Mary Pacifico-Valley quit college at age 19 and joined Rickenbaugh Cadillac in Denver to phone customers, reminding them to bring their vehicles in for service. That time in the service department helped shape her business philosophy. She eventually became owner of what is now a three-franchise group selling Volvo, Cadillac and Infiniti.
Increasing service business is a priority at Pacifico-Valley's newest store: Rickenbaugh Infiniti, about 25 miles north of Denver. As an open point on Infiniti's map, the dealership started with zero customers.
But targeted marketing and customer-service efforts are attracting local buyers and those who live more than 100 miles away in Wyoming.
The effort comes as Pacifico-Valley recruits more women and guides her nephew, Nick Pacifico, the group's vice president. Above all, Pacifico-Valley is looking to pass along the values instilled in her by mentor and former group owner, the late Kent Rickenbaugh.
Pacifico-Valley, 58, spoke with Automotive News TV Editor Tom Worobec.
Q: Why is the service department so important?
A: I like to say I'm unlike most coming up through the ranks -- general managers and then owners. I came up through the service side, and I'm very proud of that. I want to sell the dealership, and that's easier to do on the service side. If you make somebody happy on the service side, they will be back. That continues on after the sales department has started the process of loyalty.
When did you realize you wanted to run a dealership?
The bug hit me because I was lucky enough to be mentored by Kent Rickenbaugh. I always felt like he was one of the best dealers. In the old days, to be a Cadillac dealer was kind of prestigious. And his dad was the first dealer in Denver. I really got a unique opportunity.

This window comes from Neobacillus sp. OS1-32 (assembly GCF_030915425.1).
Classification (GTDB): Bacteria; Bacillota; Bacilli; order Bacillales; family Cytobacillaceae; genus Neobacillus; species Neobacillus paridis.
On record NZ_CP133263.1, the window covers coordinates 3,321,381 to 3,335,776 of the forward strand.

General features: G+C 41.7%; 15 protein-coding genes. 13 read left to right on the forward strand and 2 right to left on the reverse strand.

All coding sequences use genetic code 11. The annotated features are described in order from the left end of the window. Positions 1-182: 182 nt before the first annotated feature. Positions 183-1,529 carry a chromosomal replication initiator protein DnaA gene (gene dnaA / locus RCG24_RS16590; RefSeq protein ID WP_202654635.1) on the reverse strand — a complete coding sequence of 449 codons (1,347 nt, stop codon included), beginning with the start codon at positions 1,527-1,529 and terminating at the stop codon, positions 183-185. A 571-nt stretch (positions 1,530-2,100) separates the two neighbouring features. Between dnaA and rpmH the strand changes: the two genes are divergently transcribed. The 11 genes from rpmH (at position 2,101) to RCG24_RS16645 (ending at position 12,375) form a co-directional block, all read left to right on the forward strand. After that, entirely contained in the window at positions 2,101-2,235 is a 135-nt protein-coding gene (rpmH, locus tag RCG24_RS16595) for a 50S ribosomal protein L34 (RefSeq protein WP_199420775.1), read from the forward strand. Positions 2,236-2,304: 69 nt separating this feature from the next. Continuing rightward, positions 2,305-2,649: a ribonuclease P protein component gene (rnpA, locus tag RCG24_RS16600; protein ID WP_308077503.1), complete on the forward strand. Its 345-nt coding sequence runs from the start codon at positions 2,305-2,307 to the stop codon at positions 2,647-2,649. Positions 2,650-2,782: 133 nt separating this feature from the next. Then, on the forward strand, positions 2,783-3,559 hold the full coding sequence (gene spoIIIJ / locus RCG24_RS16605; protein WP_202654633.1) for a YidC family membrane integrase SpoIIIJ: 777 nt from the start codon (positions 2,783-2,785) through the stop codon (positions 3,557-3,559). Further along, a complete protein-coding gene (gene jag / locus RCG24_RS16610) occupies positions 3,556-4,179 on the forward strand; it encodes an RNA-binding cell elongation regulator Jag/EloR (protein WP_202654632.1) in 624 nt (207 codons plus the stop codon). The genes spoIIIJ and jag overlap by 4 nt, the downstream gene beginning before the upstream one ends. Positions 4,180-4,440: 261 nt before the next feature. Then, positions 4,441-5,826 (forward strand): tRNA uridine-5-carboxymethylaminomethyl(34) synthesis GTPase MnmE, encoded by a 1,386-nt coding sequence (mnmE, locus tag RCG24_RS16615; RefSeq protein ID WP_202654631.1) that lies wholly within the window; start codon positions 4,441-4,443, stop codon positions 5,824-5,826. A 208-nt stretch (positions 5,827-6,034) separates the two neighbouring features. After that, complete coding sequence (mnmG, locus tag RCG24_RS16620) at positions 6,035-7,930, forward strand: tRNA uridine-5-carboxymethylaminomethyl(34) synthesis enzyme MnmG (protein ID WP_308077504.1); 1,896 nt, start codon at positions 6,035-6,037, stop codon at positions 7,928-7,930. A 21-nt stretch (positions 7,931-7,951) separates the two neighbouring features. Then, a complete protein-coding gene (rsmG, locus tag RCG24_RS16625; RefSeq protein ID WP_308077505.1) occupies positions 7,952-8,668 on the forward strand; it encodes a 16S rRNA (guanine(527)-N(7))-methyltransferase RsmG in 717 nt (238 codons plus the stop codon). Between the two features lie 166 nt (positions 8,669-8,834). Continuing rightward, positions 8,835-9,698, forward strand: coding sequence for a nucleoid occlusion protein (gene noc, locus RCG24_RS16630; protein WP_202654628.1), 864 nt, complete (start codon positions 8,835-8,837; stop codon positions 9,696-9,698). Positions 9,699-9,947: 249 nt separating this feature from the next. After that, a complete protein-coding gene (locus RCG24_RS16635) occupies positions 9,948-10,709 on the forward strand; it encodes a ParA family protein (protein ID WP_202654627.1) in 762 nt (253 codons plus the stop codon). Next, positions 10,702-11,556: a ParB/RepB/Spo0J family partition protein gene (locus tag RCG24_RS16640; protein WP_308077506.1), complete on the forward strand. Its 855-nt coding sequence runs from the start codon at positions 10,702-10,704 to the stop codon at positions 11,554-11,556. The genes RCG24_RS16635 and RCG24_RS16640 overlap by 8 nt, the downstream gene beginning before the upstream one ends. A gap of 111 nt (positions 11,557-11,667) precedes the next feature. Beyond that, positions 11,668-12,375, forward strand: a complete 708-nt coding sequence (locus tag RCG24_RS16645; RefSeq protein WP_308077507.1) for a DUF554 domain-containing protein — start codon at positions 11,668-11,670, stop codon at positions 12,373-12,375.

He never saw female or male. At one time, we had more female managing department heads than we did male because he just said, "She's more qualified." Once I was mentored by him, the general manager's job opened up and I applied for it. I knew if I seized that opportunity something really good was going to happen, and that is what happened.
I understood how many hours I was going to put in. I understood I had to be ethical above and beyond anything else. He came to me a few years later. After talking to his family and his wife and children, they were all in agreement to start selling me the store. So it was a wonderful opportunity, and, boy, did I seize it. I've loved every day of it.
Kent Rickenbaugh and his wife and son were killed in a small-plane crash in 2002. How did that affect you?
I have to say when that happened with the Rickenbaugh family, and in particular Kent, it was truly the worst day of my life. To lose somebody in a tragic way like that, so suddenly.
The employees were not only devastated, but honestly, maybe they didn't want to admit it, but I knew in my heart they had to be concerned: "What about me? What about my job? What about my family?" So I was trying to hold everything together to get through that period so that they would understand that we're going to be fine, and we're going to go forward.
Rickenbaugh Infiniti is surrounded by vast farms and oil fields in Weld County, one of the fastest-growing U.S. job markets. Why did you choose this location?